You should have heard from someone or read somewhere that there are no unimportant things when you sit down to compose your resume. Even small things that seem to bring little significance can be either a turnoff or something that will attract the attention of employers. Therefore, when it comes to resume writing job seekers have to understand that every comma, every word, and every sentence counts. Our team has decided to unveil several things that at first may appear as not important, but can become a vital role in the job search process.
Resume Writing Details
There is a really easy way to know whether you have anything on your resume that you need to delete. Make sure everything you have on your resume is relevant for those who will be reading it. If there is anything else that doesn't fit under that category you can easily delete it. Keep in mind that it literally takes seconds to review one resume; now imagine there are hundreds of them to process. After you have refined your resume from unnecessary information we recommend checking the following points.
1) Email address. An unprofessional email address can easily disqualify you from the position. The thing is that email address is a part of a professional image and if a person doesn't care much to have a normal working email, then you don't care about the job as well. The combination of your first and last name would be the best option. More than that, a physical address is important too.
2) Salary. Putting your salary expectations on a resume is not a good idea. It brings no good at all; instead, it will likely result in low interview invitation rate as not many hiring managers would invite you for an interview after you put the salary expectations section on your resume.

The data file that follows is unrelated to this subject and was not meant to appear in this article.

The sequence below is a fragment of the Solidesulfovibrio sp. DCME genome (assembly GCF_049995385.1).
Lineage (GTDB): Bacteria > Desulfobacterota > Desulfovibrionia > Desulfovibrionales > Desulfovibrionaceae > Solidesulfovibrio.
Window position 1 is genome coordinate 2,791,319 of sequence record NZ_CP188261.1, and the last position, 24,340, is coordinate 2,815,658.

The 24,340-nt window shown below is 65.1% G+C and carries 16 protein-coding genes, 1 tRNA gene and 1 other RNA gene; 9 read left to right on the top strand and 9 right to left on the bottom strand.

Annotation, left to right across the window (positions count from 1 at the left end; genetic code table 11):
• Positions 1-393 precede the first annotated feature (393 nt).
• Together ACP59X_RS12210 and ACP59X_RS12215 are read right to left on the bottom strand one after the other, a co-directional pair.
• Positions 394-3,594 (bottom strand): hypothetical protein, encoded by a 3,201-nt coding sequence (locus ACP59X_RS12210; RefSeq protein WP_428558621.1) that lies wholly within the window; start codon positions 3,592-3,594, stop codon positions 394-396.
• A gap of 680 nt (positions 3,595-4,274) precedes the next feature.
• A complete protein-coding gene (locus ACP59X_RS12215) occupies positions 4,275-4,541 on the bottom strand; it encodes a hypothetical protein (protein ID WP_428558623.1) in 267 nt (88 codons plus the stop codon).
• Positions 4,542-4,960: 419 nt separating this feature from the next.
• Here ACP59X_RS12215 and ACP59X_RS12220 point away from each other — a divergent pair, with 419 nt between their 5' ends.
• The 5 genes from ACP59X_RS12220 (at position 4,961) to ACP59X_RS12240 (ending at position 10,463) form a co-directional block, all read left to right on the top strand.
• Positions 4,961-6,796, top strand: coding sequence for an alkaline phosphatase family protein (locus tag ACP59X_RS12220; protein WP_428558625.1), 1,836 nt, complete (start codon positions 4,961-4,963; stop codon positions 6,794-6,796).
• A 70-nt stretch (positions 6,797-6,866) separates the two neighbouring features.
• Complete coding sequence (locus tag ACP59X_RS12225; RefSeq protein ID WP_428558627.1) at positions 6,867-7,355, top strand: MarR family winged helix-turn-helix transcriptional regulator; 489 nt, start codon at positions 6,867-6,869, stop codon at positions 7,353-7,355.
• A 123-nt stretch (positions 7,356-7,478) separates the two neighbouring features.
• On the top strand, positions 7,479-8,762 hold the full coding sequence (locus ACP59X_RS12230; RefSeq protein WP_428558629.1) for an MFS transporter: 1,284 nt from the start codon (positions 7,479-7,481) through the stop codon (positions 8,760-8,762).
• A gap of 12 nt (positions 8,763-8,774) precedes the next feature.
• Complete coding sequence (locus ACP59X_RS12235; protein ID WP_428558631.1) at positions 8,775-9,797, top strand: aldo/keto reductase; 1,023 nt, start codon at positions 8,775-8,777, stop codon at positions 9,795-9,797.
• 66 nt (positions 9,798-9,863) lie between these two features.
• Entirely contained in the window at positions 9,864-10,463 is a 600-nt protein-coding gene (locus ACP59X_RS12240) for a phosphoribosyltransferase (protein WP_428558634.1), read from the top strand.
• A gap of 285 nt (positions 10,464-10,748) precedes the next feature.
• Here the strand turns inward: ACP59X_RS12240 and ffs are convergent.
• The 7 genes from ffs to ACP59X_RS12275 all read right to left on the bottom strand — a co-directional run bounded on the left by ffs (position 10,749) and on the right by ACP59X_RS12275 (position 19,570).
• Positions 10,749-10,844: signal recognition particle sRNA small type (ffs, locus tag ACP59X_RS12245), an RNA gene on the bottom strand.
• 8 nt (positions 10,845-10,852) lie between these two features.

3) Responsibilities. Many job seekers start their job descriptions from the words "responsible for...". It is good that you care enough to list your responsibilities, but this is not enough for an effective resume. Few HR managers care what you were responsible for, they are interested in what you have done with your responsibilities, or in other words what you accomplished. Results, not responsibilities matter the most.
4) Wording. Be careful in what words you choose to convey your professionalism and qualifications to the hiring authorities. The thing is that using idioms or informal words is a bad idea as well as acronyms. Try to be conservative in choosing the words. Also, remember that hiring authorities every single day read hundreds of resumes filled with "hardworking", "empowered", and "committed" characteristics.